'Extinction' Gets Good Reviews on Netflix, But Wasn't Enough for Universal

The market for movies is changing.

As streamers watch Michael Peña’s new sci-fi horror alien invasion movie on Netflix this weekend — the one that’s getting rave reviews — it might be easy to forget that this is the same movie that Universal Pictures scrapped back in November 2017.

Extinction was just released on Netflix July 27, but long before that, it was originally scheduled to be released in theaters by Universal on January 26, 2018.

So why did a sci-fi movie like this that’s getting so much positive attention on Netflix get dropped from an official wide release calendar from a major film studio?

It’s tough to speculate, but it’s clear that the way movies get released, and the standards for what makes it as a streaming movie and what goes to wide release in theaters are changing. Inverse’s own reviewer Jake Kleinman called Extinction “Netflix’s first great sci-fi movie,” and that’s comparing the film to Duncan Jones’ Mute, which fell pretty flat for audiences.

Michael Peña stars in 'Extinction'.
Michael Peña stars in 'Extinction'.

The closest point of comparison for Extinction is probably The Cloverfield Paradox, which was originally slated for release by Paramount Pictures before it wound up migrating over to Netflix.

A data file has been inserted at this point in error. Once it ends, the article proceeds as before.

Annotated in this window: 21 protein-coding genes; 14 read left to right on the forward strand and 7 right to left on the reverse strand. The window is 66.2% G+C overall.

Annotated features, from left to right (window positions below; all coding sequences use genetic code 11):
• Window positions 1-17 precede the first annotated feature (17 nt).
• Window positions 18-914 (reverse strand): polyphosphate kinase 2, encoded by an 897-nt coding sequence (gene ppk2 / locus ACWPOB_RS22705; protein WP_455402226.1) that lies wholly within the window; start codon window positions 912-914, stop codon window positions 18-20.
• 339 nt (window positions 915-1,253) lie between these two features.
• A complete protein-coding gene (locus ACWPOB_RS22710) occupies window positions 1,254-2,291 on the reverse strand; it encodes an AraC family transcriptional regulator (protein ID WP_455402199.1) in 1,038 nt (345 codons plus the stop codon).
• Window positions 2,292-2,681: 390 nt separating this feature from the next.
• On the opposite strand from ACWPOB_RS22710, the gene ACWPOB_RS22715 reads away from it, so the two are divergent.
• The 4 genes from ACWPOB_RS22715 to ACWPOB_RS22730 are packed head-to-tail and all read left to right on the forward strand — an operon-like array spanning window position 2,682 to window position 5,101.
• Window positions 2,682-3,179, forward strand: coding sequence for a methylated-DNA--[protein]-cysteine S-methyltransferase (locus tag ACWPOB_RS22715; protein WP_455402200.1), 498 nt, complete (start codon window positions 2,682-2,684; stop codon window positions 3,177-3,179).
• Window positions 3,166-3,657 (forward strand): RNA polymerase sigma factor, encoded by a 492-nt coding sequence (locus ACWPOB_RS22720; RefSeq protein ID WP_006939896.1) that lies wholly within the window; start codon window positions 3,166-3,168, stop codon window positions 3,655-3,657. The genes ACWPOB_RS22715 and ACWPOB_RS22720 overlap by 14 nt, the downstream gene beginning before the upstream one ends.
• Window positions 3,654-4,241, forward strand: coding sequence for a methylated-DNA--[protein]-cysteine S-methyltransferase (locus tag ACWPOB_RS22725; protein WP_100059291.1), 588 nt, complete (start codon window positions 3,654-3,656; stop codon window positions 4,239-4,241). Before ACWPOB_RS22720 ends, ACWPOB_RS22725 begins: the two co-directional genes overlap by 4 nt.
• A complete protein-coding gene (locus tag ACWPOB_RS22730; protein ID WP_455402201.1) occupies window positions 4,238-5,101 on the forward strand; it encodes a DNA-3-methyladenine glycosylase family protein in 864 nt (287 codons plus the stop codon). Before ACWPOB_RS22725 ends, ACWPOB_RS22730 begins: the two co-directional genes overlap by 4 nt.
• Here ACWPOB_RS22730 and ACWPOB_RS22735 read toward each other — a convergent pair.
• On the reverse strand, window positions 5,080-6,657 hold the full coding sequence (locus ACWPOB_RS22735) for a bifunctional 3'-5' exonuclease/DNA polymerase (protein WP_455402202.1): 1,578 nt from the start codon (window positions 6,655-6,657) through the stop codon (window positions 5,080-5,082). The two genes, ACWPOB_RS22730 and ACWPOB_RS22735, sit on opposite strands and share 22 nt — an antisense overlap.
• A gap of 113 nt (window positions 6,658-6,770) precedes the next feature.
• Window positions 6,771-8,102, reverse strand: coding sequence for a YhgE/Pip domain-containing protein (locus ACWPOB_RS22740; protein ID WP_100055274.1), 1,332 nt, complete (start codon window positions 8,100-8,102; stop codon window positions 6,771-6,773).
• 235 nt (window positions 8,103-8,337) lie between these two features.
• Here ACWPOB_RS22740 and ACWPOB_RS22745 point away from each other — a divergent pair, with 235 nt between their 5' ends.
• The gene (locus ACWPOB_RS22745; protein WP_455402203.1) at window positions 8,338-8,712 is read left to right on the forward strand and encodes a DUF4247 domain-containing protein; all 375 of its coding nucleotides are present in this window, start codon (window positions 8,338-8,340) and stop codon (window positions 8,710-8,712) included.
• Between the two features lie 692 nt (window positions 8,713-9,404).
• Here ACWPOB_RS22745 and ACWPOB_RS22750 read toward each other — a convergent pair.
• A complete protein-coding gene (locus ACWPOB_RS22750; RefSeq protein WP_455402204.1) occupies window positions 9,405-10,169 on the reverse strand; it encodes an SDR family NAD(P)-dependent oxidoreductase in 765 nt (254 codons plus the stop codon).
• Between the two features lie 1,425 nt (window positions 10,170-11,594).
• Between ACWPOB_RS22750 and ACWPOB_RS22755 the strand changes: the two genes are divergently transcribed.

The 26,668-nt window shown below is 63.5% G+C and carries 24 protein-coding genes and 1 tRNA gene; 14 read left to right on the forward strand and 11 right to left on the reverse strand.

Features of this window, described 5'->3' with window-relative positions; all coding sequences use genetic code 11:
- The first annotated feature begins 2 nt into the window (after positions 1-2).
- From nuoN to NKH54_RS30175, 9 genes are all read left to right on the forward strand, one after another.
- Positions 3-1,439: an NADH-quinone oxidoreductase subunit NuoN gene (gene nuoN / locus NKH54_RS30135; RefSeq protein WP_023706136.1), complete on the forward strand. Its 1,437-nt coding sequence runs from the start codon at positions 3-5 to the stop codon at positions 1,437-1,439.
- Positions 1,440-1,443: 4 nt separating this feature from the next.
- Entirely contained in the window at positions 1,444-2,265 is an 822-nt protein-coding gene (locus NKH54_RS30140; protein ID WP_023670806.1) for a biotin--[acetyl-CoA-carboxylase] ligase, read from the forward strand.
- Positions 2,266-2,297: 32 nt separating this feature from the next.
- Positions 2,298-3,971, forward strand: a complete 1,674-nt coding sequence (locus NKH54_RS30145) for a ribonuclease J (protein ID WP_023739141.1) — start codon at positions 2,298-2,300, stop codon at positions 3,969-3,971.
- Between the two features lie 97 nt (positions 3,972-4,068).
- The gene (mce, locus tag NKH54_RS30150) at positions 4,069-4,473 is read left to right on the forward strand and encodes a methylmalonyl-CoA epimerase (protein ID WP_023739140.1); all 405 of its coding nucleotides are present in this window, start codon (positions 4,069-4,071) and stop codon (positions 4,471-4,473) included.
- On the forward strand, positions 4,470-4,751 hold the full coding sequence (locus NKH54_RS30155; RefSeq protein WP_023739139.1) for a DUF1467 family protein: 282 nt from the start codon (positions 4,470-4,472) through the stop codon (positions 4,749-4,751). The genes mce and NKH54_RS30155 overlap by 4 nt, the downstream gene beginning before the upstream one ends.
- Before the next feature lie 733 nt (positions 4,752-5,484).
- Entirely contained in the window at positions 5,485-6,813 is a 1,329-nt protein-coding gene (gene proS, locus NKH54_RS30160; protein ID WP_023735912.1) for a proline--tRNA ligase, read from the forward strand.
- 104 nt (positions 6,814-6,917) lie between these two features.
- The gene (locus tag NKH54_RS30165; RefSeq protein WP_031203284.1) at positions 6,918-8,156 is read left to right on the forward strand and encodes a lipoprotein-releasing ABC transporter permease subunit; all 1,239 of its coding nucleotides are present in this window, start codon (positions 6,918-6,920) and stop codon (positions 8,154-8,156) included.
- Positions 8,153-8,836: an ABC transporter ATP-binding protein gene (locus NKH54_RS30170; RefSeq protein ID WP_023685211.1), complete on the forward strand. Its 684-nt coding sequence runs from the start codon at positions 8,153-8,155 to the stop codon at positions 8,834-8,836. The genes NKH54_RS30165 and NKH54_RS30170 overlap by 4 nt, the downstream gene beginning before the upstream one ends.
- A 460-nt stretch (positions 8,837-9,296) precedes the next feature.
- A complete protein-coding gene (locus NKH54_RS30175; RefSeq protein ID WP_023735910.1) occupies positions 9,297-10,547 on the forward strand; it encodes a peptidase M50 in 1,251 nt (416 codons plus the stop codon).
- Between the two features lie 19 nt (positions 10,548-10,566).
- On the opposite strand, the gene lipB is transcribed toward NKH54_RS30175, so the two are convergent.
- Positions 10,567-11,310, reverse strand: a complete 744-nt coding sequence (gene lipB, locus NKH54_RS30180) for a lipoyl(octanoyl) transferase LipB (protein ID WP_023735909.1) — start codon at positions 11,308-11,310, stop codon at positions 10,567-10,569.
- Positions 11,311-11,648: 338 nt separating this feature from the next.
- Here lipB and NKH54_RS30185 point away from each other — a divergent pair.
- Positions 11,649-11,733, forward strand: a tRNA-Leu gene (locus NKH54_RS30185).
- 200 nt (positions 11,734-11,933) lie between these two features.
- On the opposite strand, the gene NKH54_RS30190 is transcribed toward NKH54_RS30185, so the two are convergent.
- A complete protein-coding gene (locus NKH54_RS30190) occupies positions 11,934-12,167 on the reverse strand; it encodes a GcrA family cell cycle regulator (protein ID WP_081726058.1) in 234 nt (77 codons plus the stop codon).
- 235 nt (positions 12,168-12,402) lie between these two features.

The massive streaming platform has a habit of scooping up genre films in jeopardy, and for those in charge of the films, there’s really no better deal on the table than going directly to streaming. It beats going directly to DVD and Blu-ray, right?

In a very real way, Extinction represents the ideal Netflix sci-fi horror movie. The hook and plot are more than enough to entertain one or more people looking for a low-key night in watching a compelling movie, but it probably isn’t quite enough to draw people out into the theaters. Extinction is perhaps the greatest example of a new middle point that’s emerging in terms of movie releases that’s been enabled by the advent of streaming.

Rest assured, Extinction is totally watchable. What was Universal thinking?

Media via Netflix